What postmortem findings would confirm your diagnosis?
Postmortem findings with VHD are of a necrotizing hepatitis and splenitis.
The liver is pale, enlarged and friable and has a lobular pattern.
Lung haemorrhage and a frothy bloody exudate are found in the trachea, nasal passages and mouth.
Widespread disseminated intravascular coagulation (DIC) causes fibrinous thrombi and haemorrhage in most organs, especially the lungs, heart and kidneys.
Histopathologically, acute hepatic necrosis, acute nephropathy and the DIC and haemorrhage are confirmed.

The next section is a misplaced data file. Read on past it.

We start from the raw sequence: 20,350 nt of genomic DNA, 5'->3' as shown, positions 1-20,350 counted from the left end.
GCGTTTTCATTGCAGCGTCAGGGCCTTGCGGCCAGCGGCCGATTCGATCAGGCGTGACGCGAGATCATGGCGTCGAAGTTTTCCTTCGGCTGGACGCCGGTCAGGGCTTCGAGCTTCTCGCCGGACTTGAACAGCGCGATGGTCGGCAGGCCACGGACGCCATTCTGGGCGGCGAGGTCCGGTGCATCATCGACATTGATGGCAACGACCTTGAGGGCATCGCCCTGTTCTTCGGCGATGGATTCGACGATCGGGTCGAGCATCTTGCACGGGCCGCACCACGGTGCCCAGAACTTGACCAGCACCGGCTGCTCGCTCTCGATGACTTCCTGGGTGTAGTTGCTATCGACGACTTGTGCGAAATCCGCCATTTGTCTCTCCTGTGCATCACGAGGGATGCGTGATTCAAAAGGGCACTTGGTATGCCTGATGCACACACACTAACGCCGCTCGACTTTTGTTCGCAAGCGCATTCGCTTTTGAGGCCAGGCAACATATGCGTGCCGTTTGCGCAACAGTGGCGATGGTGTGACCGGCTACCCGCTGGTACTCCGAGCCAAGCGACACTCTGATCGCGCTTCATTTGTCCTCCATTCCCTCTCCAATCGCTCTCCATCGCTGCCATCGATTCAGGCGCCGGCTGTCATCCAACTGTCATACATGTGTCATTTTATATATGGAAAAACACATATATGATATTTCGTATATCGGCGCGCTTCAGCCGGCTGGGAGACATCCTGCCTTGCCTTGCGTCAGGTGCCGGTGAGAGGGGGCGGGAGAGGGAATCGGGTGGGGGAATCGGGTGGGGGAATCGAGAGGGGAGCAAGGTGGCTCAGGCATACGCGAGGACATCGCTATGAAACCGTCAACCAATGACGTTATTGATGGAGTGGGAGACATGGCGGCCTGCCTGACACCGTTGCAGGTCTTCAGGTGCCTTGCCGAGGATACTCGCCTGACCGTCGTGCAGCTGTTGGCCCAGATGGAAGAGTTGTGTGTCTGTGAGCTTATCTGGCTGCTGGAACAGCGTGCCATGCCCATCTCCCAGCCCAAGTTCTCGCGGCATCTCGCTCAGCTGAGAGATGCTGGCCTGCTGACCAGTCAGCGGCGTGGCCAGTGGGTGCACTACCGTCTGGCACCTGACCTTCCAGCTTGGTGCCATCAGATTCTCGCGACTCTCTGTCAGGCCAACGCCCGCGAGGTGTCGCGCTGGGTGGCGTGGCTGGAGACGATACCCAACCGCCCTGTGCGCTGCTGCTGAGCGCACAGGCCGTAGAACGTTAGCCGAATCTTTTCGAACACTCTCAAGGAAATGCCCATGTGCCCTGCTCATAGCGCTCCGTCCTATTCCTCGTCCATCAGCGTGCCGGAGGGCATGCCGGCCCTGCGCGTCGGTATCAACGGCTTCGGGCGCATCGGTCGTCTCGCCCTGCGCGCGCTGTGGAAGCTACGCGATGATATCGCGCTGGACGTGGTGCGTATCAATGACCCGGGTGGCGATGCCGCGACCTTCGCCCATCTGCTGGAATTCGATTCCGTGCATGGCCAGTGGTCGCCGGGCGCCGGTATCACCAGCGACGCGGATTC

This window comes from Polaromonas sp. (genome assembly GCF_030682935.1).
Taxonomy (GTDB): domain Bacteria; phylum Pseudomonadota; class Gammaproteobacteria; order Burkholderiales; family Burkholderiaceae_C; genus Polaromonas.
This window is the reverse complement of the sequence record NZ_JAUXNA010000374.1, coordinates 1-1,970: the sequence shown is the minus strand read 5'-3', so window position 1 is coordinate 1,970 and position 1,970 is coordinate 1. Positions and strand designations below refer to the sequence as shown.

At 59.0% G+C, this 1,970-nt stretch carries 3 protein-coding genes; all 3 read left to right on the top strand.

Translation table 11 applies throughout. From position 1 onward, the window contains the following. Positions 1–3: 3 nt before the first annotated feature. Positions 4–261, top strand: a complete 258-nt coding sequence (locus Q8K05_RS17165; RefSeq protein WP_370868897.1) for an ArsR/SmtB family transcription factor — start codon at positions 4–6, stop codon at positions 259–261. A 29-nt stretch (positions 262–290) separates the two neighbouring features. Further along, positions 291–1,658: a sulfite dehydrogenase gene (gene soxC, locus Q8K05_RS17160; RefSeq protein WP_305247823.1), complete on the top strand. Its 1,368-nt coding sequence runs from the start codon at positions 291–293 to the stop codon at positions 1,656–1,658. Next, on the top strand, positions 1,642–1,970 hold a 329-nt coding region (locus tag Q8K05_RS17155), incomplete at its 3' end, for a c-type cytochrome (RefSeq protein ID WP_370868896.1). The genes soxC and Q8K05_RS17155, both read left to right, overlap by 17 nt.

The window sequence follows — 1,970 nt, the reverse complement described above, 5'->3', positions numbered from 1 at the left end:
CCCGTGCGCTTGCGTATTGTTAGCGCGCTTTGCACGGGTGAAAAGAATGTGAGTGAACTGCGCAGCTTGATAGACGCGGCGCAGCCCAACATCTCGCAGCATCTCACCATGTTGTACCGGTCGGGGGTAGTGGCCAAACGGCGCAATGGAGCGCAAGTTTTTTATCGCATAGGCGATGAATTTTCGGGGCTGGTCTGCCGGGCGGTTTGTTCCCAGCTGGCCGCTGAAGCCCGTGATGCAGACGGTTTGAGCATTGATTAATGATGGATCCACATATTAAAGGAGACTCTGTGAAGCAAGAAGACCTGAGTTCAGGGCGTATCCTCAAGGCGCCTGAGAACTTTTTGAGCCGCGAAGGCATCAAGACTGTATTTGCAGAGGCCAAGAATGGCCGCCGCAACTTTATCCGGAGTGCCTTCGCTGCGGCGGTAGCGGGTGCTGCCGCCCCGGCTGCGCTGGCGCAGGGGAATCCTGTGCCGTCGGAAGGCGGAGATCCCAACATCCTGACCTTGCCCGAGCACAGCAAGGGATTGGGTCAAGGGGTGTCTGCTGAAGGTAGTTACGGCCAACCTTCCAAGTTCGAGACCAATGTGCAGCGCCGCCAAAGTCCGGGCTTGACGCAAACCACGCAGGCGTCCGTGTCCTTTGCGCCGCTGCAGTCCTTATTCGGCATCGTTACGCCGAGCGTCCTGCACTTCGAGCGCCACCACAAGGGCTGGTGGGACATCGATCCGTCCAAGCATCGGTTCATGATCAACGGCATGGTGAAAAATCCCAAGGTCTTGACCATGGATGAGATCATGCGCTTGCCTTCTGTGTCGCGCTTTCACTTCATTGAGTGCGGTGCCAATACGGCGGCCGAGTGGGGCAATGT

Diagnosis can be confirmed by haemagglutination and ELISA tests and detection of the calicivirus by electron microscopy.
Trauma would be apparent on postmortem examination of the carcass, and there would be an absence of signs of other disease.
Rodenticide poisoning is a less likely cause of death. Anticoagulants such as warfarin, coumachlor and indandione derivatives interfere with prothrombin production in the liver and cause multiple haemorrhages throughout the musculature, especially over bony prominences, and internal haemorrhages including epistaxis. External haematomas may also be present.